Global Child Health
Outcome of low birthweight at term in North east Brazil
Alan Emond is collaborating on a research project with Universidade Federal do Pernambuco (UFPE) in Recife, Brazil, the London School of Hygiene and the Institute of Child Health in London. The study is investigating the developmental, growth and behavioural outcome at 8 years of children born at term weighing less than 2500g, using a cohort enrolled in 1992-1993. Analysis has shown the worst outcomes in growth and development are found in those low birthweight (LBW) babies who are exposed to environmental and nutritional deprivation in the first 6 months of life. These findings have led on to an intervention programme based in nurseries targeted at young mothers from deprived urban communities in Recife with LBW babies, helping them to stimulate their infants. Alan Emond was an invited plenary speaker at the tri-annual Brazilian Paediatric Congress in Recife in October 2006.
Toity Deave visited the Centre for Injury Prevention Research Bangladesh in 2013 where she met with the directors of the Centre to discuss future collaboration in respect of education and teaching, interventions and evaluation and publications. Toity has been invited for a return visit to present a keynote speech at the Third International Congress on Burn Injuries in October 2014 and to meet with Dr Fazlur Rahman and colleagues at the Centre.
Community-based child injury prevention in rural Nepal
Puspa Pant is working on a feasibility study to learn whether community mobilisation can prevent child injuries in rural areas of Nepal. In these communities mother's groups, supported by a Female Community Health Volunteer (FCHV), routinely meet each month to discuss health issues. The objective of the project was to develop a culturally appropriate, educational intervention for FCHVs that included child safety information that could be used in these meetings. Materials such as mother's group meeting facilitation manual, picture-book and posters on child injuries and their prevention were developed. All the involved FCHVs received first-aid training, after which the FCHVs facilitated injury prevention discussions during their monthly mothers’ group meetings over a period of six months. In addition, a parent-reported child injury data collection system was developed and tested. On-going feasibility work includes the development of a community crèche model and a neighbourhood injury assessment scheme. Funding has been from the Royal Society for the Prevention of Accidents (RoSPA) and through the UWE-SPUR funding scheme.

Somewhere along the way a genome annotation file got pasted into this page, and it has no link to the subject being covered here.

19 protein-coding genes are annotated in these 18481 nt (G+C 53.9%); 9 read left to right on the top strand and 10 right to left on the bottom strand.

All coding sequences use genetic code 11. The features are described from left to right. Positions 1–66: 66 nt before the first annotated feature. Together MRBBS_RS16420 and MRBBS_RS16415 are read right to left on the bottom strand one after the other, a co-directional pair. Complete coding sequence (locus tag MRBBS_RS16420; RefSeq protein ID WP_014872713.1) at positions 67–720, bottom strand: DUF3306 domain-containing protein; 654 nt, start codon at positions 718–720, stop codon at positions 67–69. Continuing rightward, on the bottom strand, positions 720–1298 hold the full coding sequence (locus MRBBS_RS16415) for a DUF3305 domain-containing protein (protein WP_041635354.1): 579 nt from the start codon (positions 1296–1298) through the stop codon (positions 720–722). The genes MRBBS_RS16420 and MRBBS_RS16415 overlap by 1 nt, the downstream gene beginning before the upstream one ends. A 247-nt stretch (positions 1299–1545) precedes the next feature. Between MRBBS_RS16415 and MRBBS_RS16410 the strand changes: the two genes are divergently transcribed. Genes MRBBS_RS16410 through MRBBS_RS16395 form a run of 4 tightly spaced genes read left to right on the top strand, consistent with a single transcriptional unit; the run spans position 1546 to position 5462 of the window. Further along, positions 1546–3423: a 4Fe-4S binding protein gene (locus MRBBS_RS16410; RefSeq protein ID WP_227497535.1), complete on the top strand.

Nepal Injury Research Centre
The aim of the Nepal Injury Research Centre project is to build sustainable capacity and capability in Nepal to deliver high quality injury research studies that can inform policy and reduce injuries. Nepal has high rates of injuries; from natural disasters, such as earthquakes and landslides, from road traffic, and from injuries at home and at work. Many of these injuries are potentially preventable, yet currently there is very limited research capacity to provide the evidence for change.
The project has four work streams;
Engaging stakeholders: to understand their perspectives and priorities
Evidence through data: to develop and pilot hospital and community based injury surveillance systems, to understand how injuries occur through qualitative and survey methods.
Effective and cost-effective interventions: to prioritise, develop and test the feasibility of interventions to reduce injuries
Enhancing capacity and enabling sustainability: to identify and support injury researchers in Nepal to enable them to generate internationally excellent research in a centre sustainable in the long term.
The NIRC is funded by the National Institute for Health Research Global Health Research Programme (Ref 16/137/49). Dr Julie Mytton is Director of the UK team and Prof Sunil Joshi at Kathmandu Medical College is Director of the Nepal team.